Date: 23 March 2015. Planning for Adventure
friend and I were recently chatting. Like me, Donald lost his son
Davy way too soon. And like me, our children had plans. Mine
wanted to circumnavigate on a catamaran. Where did I go wrong?!? And
Davy dreamed of exploring the Galapagos.
I wrote a
piece about that time which was published (albeit an edited version)
and the story just might touch your heart. Son was a special guy and
I miss him.
and I were talking I recalled the days when I was taking care of
Mother. She had Alzheimer's so there was plenty of time to consider
options for life after caretaking. At first I wanted a sailboat,
dreaming of long voyages and sunlit anchorages.
dieting via physician removal of parts, aka cancer, followed by
chemo and some serious reckoning
ensued. Those days of unending strength are behind me now so I adjusted. The
sailboat became a trawler and decisions about the future were
contemplated. Eventually I
found my Seaweed, but that's not what I suggested to Donald.
sailor, but otherwise seems normal. (insert laughter)
As far as
planning goes, I believe he should start shopping online now for the
cruising guides to any place he considers worth visiting. For the
price of a book he can learn what to expect, places of interest and
more. And we are boaters on a budget, so that means that the desires
are always larger than the budget.
Before you're ready to take off for parts unknown, it's a good
idea to gather reference books. I opted to do most of my
acquisitions while still ashore. Back then I had an income and
online access for bargains. By shopping
Amazon [that's a referral link] and
ABE Books, I was able to find most at bargain prices.
You may wonder what books to select. Well, really that depends
on your intended cruising grounds. For me, that's the east
coast and Caribbean. For you, it may be the San Juan's and Sea
of Cortez. As you read online sites you'll find some books
repeatedly mentioned. If it piques your interest, buy it used.
Budget boaters do not pay retail, nor buy new when used is
instance, I've got
The Gentleman's Guide to Passages South
(an old edition plus the latest) and when someone mentions a
place that interests me, I go to that page and make a note
detailing the information provided.
This is not the same as having a first hand account from a
friend. It is of value and useful in planning or considering
an upcoming trip. And yes, it's "good enough" and that works
Passages, I've noted some information on Provo. Who knows? I
might just get there one day.
I started buying not only chartkits (new-ish --
nothing incredibly old as though rocks don't move, channels do, and
markers too) and also the guides. Specifically Pavlidis for the
Caribbean and Doyle, plus Charlie Rains and more. Of course I read,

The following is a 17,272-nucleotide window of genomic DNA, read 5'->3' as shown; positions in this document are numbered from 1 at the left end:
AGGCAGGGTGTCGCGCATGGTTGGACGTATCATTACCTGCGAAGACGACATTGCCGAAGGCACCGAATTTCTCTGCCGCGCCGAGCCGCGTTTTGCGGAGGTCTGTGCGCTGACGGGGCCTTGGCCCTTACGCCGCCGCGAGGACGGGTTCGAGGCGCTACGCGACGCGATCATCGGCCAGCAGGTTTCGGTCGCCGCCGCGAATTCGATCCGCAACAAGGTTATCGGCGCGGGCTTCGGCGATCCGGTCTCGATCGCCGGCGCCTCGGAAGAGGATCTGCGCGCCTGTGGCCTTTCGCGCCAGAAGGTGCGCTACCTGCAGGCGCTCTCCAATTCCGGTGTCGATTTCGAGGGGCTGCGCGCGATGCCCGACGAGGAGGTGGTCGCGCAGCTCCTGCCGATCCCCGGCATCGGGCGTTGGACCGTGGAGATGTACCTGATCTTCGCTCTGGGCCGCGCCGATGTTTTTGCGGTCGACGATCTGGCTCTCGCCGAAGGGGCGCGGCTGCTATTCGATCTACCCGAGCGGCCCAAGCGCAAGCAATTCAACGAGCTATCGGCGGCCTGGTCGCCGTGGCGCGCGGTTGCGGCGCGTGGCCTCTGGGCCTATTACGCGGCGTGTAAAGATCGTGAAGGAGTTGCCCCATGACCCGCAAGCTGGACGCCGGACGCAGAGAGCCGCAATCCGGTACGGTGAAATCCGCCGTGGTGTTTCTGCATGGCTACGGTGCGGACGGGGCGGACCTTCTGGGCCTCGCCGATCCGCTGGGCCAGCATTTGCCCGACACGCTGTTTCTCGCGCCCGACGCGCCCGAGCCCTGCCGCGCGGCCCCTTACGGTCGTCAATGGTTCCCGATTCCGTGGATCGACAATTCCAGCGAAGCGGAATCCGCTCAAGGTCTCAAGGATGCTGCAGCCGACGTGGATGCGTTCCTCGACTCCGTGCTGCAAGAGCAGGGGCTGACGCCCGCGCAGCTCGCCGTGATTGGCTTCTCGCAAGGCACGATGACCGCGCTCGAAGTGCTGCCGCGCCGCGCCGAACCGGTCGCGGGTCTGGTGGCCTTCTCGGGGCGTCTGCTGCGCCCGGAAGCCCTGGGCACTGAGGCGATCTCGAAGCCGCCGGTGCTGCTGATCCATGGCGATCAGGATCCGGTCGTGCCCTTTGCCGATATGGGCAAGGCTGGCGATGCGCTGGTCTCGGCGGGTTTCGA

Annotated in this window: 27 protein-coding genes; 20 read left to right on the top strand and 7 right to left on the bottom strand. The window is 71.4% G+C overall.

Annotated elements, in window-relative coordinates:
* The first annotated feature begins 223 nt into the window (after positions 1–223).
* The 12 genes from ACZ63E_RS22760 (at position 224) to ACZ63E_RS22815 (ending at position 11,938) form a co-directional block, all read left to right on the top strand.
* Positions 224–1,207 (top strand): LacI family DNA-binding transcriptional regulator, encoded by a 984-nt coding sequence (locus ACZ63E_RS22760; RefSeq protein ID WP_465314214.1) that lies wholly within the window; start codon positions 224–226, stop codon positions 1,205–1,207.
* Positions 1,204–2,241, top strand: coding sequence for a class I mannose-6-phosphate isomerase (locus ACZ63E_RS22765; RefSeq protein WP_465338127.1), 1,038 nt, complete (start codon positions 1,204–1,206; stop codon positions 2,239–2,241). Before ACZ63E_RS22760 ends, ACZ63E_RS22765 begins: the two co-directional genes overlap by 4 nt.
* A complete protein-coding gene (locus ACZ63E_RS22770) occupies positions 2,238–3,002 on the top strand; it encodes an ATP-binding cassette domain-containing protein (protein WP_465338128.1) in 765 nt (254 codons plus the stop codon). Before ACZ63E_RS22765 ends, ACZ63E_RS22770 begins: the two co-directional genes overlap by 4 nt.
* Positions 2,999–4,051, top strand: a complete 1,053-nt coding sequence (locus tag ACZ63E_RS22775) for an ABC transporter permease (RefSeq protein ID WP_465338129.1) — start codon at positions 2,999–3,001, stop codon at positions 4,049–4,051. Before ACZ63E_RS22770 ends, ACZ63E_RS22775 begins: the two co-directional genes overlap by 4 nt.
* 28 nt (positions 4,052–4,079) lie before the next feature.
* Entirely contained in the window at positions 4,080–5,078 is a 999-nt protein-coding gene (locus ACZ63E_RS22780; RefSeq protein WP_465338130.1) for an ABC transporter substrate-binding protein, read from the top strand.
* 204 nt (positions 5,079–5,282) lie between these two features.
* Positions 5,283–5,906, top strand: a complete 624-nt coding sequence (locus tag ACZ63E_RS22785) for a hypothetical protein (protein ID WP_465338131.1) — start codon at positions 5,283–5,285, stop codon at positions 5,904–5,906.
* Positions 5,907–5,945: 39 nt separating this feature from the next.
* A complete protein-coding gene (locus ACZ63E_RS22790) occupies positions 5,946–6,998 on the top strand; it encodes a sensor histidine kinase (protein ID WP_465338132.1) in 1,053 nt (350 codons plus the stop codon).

a lot, and if a guide was mentioned as being particularly awesome,
I'd look for it as well. The goal was to spend less than half of
retail and I succeeded, mostly.
The back row of my bookcase is
filled with guides, organized from north to south, then west.
Friends afloat, those I've met at
least, often pull out our charts and mark down home-area "hidden"
places. I've got docks to visit while en route. Areas known by
locals I explore too.
With a depth sounder and on a
rising tide, I can and do visit those hidden places. I only do
dumb unmarked stuff on rising tides because if I run out of water
I know the incoming will float me off and I can reverse course.
Besides, it's fun.
And I haven't been aground yet
this year [knock teak] but after I get my new engine... well, no guarantees.
Last night I added some
information about Salt Cay to my
The Gentleman's Guide to Passages South. No, I'm not certain I'll
get there. Still, where ever I might chose to go I have already
purchased the guides, and at a discount.
Shopping for used
books online in advance of need saves money.
I am a believer in up-to-date
charts and try to swap for the chart-kits needed as I continue my
journey. Folks that are not going to return to a particular area are
often ready and willing to swap or even sell inexpensively their old
Long ago I would loan out the kits
but unfortunately folks are much better at borrowing than returning.
The most reliable have been captains coming in to move a boat. They
mail them back ASAP after delivery. Yes, they have their electronic
wonders, but some pros also want paper.
Me too. I have the paper charts
out -- one overview, one close-up, and also OpenCPN is operational on the
computer. I'm most comfortable that way.
Are you a guide book collector like me?
What guide caused you to say "gosh, I want to go there"?
Hiring Expertise ~
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